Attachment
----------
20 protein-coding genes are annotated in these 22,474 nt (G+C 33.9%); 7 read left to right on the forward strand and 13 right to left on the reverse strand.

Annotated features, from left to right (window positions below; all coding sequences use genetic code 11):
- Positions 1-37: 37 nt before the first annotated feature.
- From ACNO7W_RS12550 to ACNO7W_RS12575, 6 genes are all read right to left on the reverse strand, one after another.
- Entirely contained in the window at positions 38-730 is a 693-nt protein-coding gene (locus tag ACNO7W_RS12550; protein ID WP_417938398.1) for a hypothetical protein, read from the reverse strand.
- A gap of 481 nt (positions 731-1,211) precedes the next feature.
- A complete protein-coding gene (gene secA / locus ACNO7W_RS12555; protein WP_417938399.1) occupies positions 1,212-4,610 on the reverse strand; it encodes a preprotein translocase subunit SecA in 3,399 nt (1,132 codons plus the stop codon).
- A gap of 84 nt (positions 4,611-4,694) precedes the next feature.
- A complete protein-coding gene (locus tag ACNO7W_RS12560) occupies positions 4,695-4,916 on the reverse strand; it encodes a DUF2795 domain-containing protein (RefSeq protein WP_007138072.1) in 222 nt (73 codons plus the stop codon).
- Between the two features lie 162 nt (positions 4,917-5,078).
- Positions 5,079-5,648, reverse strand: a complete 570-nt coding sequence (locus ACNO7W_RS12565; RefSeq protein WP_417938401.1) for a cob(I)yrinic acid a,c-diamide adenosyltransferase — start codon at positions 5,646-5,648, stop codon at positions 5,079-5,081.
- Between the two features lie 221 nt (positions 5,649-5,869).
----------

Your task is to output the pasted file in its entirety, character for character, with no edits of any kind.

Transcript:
20 protein-coding genes are annotated in these 22,474 nt (G+C 33.9%); 7 read left to right on the forward strand and 13 right to left on the reverse strand.

Annotated features, from left to right (window positions below; all coding sequences use genetic code 11):
- Positions 1-37: 37 nt before the first annotated feature.
- From ACNO7W_RS12550 to ACNO7W_RS12575, 6 genes are all read right to left on the reverse strand, one after another.
- Entirely contained in the window at positions 38-730 is a 693-nt protein-coding gene (locus tag ACNO7W_RS12550; protein ID WP_417938398.1) for a hypothetical protein, read from the reverse strand.
- A gap of 481 nt (positions 731-1,211) precedes the next feature.
- A complete protein-coding gene (gene secA / locus ACNO7W_RS12555; protein WP_417938399.1) occupies positions 1,212-4,610 on the reverse strand; it encodes a preprotein translocase subunit SecA in 3,399 nt (1,132 codons plus the stop codon).
- A gap of 84 nt (positions 4,611-4,694) precedes the next feature.
- A complete protein-coding gene (locus tag ACNO7W_RS12560) occupies positions 4,695-4,916 on the reverse strand; it encodes a DUF2795 domain-containing protein (RefSeq protein WP_007138072.1) in 222 nt (73 codons plus the stop codon).
- Between the two features lie 162 nt (positions 4,917-5,078).
- Positions 5,079-5,648, reverse strand: a complete 570-nt coding sequence (locus ACNO7W_RS12565; RefSeq protein WP_417938401.1) for a cob(I)yrinic acid a,c-diamide adenosyltransferase — start codon at positions 5,646-5,648, stop codon at positions 5,079-5,081.
- Between the two features lie 221 nt (positions 5,649-5,869).